Here’s How the Women’s Workforce Has Been Set Back Due to COVID

August 23, 2021 • Shannon Flynn


We’ve come a long way in the world of women’s rights in the workplace. The stereotypical 1950’s housewife is optional rather than obligatory. Women make up nearly half of the workforce, but 2020 and the global pandemic has thrown a wrench in a lot of plans. The women’s workforce amid COVID has taken an unfortunate turn.

How has COVID set back the woman’s workforce? When can we expect things to start going back to normal, and can we expect a woman’s place in the workforce to recover?

A Blow to the Child Care Sector

The global pandemic has impacted nearly every sector across the globe, but it hit some harder than others. Childcare is already disproportionately expensive, exceeding the federal definition of affordability in most states. When schools and daycare centers shut down to try and prevent the spread of the virus, they left parents scrambling to find care options. This is where you start to see the divide between the sexes. 

More than four times the number of women dropped out of the workforce than men. They left to take care of their families when school and child care was no longer an option, but a disproportionate number of working women took up the role of homemaker again when things started going badly. Many are 

Disproportionate Impacts Across Industries

Schools aren’t the only thing social distancing and other COVID precautions have affected. Any industry that relied on in-person interactions has ground to a halt That includes the sex work industry, even though that’s one that many people would prefer to forget about. The oldest profession has taken to the internet, through sites like Only Fans and Chaturbate, but it’s been directly targeted — or rather ignored — by COVID stimulus packages. 

In fact, the details of the CARES act — the first COVID stimulus package — specifically refused to help anyone who “presents live performances of a prurient sexual nature.” The new HEALS act that has stalled in Congress for months contains the same stipulation. While there are men in the sex industry, this is another industry women predominantly dominate and men consume. The generally prudish nature of the United States means that there are very few studies on the demographics of sex work in the country, but the fact that the US government sees fit to exclude sex workers from their help speaks volumes. 

COVID Isn’t Just Affecting Physical Health

The coronavirus pandemic has made us primarily focus on our physical health as we assess ourselves for symptoms and protect ourselves from exposure. It isn’t the only thing that we need to worry about, however. This pandemic is also having a negative effect on our mental health. Because this sector is another with a divide between men and women, it’s another area where the women’s workforce and COVID have widened existing gaps.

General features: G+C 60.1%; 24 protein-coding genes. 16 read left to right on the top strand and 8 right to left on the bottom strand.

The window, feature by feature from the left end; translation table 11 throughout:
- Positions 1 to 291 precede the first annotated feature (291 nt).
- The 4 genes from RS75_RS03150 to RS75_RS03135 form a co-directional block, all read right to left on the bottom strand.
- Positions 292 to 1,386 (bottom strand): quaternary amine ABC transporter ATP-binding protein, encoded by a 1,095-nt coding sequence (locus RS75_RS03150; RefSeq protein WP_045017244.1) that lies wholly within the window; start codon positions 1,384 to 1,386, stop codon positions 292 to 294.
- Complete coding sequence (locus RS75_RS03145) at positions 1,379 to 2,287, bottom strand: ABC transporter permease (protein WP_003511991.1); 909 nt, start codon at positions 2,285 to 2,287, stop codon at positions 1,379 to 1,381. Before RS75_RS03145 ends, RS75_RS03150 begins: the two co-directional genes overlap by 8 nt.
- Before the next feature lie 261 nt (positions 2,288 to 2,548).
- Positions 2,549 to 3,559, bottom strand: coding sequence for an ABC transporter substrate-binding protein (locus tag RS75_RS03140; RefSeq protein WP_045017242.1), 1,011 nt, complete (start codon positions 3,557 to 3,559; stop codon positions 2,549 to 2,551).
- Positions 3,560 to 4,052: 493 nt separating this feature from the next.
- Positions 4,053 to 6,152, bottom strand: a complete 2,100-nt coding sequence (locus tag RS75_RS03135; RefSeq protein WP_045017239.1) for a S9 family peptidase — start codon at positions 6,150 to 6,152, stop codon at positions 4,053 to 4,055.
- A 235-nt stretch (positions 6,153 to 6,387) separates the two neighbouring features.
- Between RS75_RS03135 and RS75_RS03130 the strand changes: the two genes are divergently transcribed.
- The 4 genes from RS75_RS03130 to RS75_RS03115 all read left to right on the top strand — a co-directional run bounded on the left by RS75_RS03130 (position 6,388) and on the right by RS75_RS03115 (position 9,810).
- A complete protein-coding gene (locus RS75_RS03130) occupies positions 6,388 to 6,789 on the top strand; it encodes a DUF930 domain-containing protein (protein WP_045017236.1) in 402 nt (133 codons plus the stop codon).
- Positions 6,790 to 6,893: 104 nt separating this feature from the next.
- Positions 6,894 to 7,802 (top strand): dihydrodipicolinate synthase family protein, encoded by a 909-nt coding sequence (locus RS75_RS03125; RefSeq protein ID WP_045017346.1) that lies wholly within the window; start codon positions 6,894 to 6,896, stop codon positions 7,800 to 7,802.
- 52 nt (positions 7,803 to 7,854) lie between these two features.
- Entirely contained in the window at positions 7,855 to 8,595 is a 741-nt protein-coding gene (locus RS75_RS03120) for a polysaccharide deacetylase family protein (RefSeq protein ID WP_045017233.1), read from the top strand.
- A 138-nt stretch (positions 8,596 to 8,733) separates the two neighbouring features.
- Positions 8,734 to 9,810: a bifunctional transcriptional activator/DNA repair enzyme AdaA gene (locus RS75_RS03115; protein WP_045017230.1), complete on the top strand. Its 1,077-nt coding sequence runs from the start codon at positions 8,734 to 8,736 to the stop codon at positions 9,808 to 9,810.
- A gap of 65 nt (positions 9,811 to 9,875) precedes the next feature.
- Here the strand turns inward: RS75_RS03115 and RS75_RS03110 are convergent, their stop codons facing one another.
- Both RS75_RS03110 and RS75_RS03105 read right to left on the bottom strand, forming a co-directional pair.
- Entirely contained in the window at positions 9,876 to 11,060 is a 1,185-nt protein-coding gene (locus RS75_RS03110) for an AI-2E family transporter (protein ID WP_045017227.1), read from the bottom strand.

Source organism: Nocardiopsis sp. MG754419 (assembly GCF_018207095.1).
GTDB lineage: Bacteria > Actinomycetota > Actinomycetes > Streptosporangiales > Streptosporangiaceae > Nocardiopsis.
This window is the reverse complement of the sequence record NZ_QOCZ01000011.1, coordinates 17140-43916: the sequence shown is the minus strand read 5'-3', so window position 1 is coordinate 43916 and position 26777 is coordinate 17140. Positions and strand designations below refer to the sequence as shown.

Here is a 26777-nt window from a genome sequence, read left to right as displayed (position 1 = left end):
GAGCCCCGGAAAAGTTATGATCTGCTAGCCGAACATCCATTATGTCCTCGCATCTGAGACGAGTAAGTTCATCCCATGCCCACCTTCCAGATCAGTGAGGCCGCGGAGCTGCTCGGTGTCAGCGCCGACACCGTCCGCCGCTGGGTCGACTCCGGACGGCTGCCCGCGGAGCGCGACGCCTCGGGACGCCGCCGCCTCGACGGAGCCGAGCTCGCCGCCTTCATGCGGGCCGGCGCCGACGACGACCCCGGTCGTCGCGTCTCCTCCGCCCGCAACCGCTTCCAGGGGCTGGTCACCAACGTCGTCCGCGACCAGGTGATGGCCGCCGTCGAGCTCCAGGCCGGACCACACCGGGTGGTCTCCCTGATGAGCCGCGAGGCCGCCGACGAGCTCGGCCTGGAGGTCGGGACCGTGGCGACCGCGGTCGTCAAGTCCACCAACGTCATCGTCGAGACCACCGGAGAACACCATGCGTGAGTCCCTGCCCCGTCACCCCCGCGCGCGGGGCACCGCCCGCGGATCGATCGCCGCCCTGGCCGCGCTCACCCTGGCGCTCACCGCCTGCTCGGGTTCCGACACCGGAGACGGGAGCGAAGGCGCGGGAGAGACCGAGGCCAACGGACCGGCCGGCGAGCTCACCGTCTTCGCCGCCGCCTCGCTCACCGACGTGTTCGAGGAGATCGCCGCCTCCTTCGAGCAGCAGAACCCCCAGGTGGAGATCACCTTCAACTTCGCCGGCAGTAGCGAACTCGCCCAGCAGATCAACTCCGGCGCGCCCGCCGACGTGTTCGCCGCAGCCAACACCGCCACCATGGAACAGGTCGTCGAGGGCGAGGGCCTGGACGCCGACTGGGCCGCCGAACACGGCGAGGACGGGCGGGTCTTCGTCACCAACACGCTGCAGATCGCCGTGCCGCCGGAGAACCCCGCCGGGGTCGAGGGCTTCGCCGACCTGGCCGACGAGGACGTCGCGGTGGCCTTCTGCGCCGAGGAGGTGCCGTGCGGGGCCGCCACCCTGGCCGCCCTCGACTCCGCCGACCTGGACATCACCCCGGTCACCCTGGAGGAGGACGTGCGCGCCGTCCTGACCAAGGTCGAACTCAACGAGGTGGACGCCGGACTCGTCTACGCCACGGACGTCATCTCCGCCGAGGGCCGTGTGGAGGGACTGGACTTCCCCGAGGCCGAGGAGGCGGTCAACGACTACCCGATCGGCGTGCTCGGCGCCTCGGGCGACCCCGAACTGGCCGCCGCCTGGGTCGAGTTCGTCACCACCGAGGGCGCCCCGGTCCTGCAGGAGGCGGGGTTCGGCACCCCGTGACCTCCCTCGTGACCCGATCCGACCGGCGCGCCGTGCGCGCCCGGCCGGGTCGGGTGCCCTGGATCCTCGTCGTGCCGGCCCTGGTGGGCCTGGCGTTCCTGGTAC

According to a study early in the year, 49% of women reported that COVID has disrupted their lives, over 40% of men. 

COVID has indefinitely afflicted public health, but even more so for women. The fact remains that a much higher number of women find themselves affected by this pandemic, even if they don’t find themselves directly infected by the virus.

For instance, women are much more likely to suffer from depression than men, and more middle-aged individuals have an increased risk of mental health issues. Coupled with work isolation and domestic violence, this population is at a higher risk of feeling physically and mentally trapped than ever before.

In addition to many other setbacks, a majority of middle-aged and young women are likely to be mentally hurt by the pandemic. According to the United Nations, this disproportionate crisis has called even more attention to womens’ physical and mental health stressors at home and at work.

Balancing Socioeconomic Challenges

The coronavirus has impacted individuals from all walks of life, but there are many demographics that find themselves more susceptible to the impacts of this virus. Studies are showing that the pandemic also affects an individual’s socioeconomic status today. Women in lower-income households, especially women of color, are more likely to experience severely negative economic impacts as a direct result of this pandemic. Many of these lower-income jobs are essential, meaning more potential for exposure and higher rates of infection in these demographics. 

Even testing studies even leave out women of color and pregnant women, despite them being more vulnerable to the virus than other groups. The vaccines that the biggest companies in the world are rushing to complete haven’t been tested on pregnant women. How can you hope to protect the most vulnerable parts of our population with a vaccine that hasn’t been proven safe to help them?

The COVID-19 pandemic has also widened the existing digital divide in the U.S. As we rely more on technology, not having access to technology becomes a bigger socioeconomic differentiator.

Looking Toward the Future

At this point, we’re all looking forward to a COVID-free future, but we’re still in the midst of a global pandemic. We need to take steps to protect all of the vulnerable populations, and to protect the working women who’ve found their lives upended by this historic event. By learning from the effects on the women’s workforce from COVID, the nation can build toward a fairer future.